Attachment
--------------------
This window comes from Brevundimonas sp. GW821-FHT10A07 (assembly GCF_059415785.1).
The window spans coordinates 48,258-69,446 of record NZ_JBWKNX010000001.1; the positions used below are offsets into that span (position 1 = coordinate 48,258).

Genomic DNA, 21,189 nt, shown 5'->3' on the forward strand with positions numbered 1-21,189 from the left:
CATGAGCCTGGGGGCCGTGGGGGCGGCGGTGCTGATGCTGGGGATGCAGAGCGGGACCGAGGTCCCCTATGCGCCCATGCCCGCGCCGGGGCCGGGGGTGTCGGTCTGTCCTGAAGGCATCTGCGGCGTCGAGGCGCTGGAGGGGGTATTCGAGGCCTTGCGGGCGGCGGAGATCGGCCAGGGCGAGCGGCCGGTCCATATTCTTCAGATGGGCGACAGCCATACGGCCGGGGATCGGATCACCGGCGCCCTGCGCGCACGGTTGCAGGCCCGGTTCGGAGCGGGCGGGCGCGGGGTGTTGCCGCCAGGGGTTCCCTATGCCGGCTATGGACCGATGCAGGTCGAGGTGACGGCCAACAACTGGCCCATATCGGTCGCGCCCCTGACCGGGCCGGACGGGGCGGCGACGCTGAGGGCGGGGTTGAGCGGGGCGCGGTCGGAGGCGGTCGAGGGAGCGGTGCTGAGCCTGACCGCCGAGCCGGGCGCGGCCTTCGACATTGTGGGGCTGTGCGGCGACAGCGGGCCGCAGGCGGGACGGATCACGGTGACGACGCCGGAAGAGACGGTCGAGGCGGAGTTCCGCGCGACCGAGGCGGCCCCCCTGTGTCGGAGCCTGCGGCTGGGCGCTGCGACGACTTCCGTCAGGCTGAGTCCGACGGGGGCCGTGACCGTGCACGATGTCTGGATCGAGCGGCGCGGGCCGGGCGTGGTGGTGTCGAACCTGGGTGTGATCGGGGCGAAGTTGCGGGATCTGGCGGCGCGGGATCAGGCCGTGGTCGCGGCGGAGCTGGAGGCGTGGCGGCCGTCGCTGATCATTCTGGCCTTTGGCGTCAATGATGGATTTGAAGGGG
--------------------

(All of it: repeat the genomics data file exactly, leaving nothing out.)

This window comes from Brevundimonas sp. GW821-FHT10A07 (assembly GCF_059415785.1).
The window spans coordinates 48,258-69,446 of record NZ_JBWKNX010000001.1; the positions used below are offsets into that span (position 1 = coordinate 48,258).

Genomic DNA, 21,189 nt, shown 5'->3' on the forward strand with positions numbered 1-21,189 from the left:
CATGAGCCTGGGGGCCGTGGGGGCGGCGGTGCTGATGCTGGGGATGCAGAGCGGGACCGAGGTCCCCTATGCGCCCATGCCCGCGCCGGGGCCGGGGGTGTCGGTCTGTCCTGAAGGCATCTGCGGCGTCGAGGCGCTGGAGGGGGTATTCGAGGCCTTGCGGGCGGCGGAGATCGGCCAGGGCGAGCGGCCGGTCCATATTCTTCAGATGGGCGACAGCCATACGGCCGGGGATCGGATCACCGGCGCCCTGCGCGCACGGTTGCAGGCCCGGTTCGGAGCGGGCGGGCGCGGGGTGTTGCCGCCAGGGGTTCCCTATGCCGGCTATGGACCGATGCAGGTCGAGGTGACGGCCAACAACTGGCCCATATCGGTCGCGCCCCTGACCGGGCCGGACGGGGCGGCGACGCTGAGGGCGGGGTTGAGCGGGGCGCGGTCGGAGGCGGTCGAGGGAGCGGTGCTGAGCCTGACCGCCGAGCCGGGCGCGGCCTTCGACATTGTGGGGCTGTGCGGCGACAGCGGGCCGCAGGCGGGACGGATCACGGTGACGACGCCGGAAGAGACGGTCGAGGCGGAGTTCCGCGCGACCGAGGCGGCCCCCCTGTGTCGGAGCCTGCGGCTGGGCGCTGCGACGACTTCCGTCAGGCTGAGTCCGACGGGGGCCGTGACCGTGCACGATGTCTGGATCGAGCGGCGCGGGCCGGGCGTGGTGGTGTCGAACCTGGGTGTGATCGGGGCGAAGTTGCGGGATCTGGCGGCGCGGGATCAGGCCGTGGTCGCGGCGGAGCTGGAGGCGTGGCGGCCGTCGCTGATCATTCTGGCCTTTGGCGTCAATGATGGATTTGAAGGGG